# Every cyclic group with order > 2 has at least 2 distinct generators

Every cyclic group with order > 2 has at least 2 distinct generators

Here's what I've got so far:

Either order of our group, $$G$$, is finite or infinite.

Suppose infinite: then our group is isomorphic to $$\mathbb Z$$ under addition. This group has two distinct generators, therefore so does $$G$$.

Suppose finite: Then $$G$$ is isomorphic to $$\mathbb Z_n$$ under addition modulo $$n$$. We know order of $$G$$ is $$\geqslant 3$$. If order of $$G$$ is odd, both 1 and 2 are generators of $$\mathbb Z_n$$ under addition modulo $$n$$, so $$G$$ has at least two generators.

If order of $$G$$ is even, then both 1 and some odd number between 1 and $$n$$ are generators. How do we determine this odd number?

Does this look like I'm on the right track?

• If $G$ is a group, how does the order of an element $g\in G$ relate to the order of its inverse $g^{-1}$? – froggie Feb 24 '14 at 20:21

## 3 Answers

Hint: if $a\in G$ is a generator, than also $a^{-1}$ (they have the same order).

• I think I'm being obtuse, but I don't see why they have to have the same order. I get that a^-1 can't have order greater than a (since a has order = number of elements in G), but why can't a^-1 have a smaller order than a? – anon_swe Feb 25 '14 at 15:26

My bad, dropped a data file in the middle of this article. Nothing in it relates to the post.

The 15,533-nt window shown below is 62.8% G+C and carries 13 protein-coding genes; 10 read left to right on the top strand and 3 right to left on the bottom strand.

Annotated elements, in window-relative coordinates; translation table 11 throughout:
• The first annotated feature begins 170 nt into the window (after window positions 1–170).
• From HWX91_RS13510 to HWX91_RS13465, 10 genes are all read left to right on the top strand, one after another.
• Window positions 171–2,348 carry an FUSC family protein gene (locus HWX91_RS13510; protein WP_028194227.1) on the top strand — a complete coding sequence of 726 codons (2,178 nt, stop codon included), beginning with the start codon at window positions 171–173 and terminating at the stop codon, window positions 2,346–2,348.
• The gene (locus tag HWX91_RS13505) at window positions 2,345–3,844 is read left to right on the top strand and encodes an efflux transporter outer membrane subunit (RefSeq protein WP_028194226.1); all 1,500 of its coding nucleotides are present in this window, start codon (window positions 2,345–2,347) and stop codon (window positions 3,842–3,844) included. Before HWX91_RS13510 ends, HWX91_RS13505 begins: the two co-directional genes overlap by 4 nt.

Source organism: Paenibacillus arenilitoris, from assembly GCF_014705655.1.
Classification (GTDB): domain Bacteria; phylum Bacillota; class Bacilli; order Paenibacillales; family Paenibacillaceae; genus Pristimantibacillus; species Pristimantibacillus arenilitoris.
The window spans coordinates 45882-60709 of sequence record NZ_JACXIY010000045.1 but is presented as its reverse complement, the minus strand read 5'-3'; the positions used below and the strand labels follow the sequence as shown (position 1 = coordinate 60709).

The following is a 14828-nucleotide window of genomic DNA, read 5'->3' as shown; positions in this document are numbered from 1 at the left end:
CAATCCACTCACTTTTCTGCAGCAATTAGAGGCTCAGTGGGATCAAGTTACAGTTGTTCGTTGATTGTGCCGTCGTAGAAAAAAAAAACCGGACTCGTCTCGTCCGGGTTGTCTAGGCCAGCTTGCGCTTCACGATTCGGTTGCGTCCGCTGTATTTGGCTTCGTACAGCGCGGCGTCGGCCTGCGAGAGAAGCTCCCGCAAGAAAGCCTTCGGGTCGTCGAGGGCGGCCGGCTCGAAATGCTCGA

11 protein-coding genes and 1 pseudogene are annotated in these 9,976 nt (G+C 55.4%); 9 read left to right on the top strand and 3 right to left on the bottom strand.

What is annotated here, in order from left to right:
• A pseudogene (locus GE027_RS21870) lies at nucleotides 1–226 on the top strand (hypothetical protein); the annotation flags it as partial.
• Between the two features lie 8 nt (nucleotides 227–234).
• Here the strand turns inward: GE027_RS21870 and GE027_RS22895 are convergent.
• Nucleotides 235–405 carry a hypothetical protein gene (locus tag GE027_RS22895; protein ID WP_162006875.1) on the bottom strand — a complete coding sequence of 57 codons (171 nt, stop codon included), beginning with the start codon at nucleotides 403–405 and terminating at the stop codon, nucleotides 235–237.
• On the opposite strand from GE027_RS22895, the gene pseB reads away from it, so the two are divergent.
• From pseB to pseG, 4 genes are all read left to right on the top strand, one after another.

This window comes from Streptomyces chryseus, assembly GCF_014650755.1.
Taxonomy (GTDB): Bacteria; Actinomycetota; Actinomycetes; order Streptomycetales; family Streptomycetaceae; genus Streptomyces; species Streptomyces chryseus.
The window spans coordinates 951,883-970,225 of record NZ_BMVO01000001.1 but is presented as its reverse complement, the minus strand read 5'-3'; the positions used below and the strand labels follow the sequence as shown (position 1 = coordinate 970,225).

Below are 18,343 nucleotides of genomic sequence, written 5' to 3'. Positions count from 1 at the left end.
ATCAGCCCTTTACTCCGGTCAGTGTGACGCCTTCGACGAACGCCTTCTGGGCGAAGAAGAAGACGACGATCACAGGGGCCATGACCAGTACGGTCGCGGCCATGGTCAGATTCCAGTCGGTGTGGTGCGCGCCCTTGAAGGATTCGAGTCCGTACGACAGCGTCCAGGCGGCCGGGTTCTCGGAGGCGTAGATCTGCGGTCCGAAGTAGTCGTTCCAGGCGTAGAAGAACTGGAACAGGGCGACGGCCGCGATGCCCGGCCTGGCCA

• Denote $ord(a)=n$, than $a^n=1$. so $a^{-n} =1$, therefore $(a^{-1} )^n=1$. If $ord(a^{-1} )=m<n$ than $a^{-m} =1$ so $a^m=1$, which is a contradiction (n is minimal) – Astro Nauft Feb 25 '14 at 15:28
• to be clear, in the first part a^n = 1 => a^-n = 1 because (a^n)(a^-n) = 1 by def, and we have a^n = 1. yes? – anon_swe Feb 25 '14 at 15:40
• Yes. You can prove it many ways - try assume by contradiction (Than it will become an obvious claim). – Astro Nauft Feb 25 '14 at 15:52

Let $g$ be a generator of $G$ then $|g|=|G|=m$. Take a number $k$ relatively prime to $m$ then $a^k$ is also a generator of $G$. So it has exactly $\phi (m)$ generators. (the number of numbers relatively prime to $m$ smaller than $m$)

It suffices to prove that $$\varphi(m)\ge2$$ for $$m\gt2$$, where $$\varphi$$ is Euler's totient function. But for $$p$$ prime, $$\varphi(p^n)=p^n-p^{n-1}$$, by counting. And by the Chinese remainder theorem, $$\varphi$$ is multiplicative. The result follows.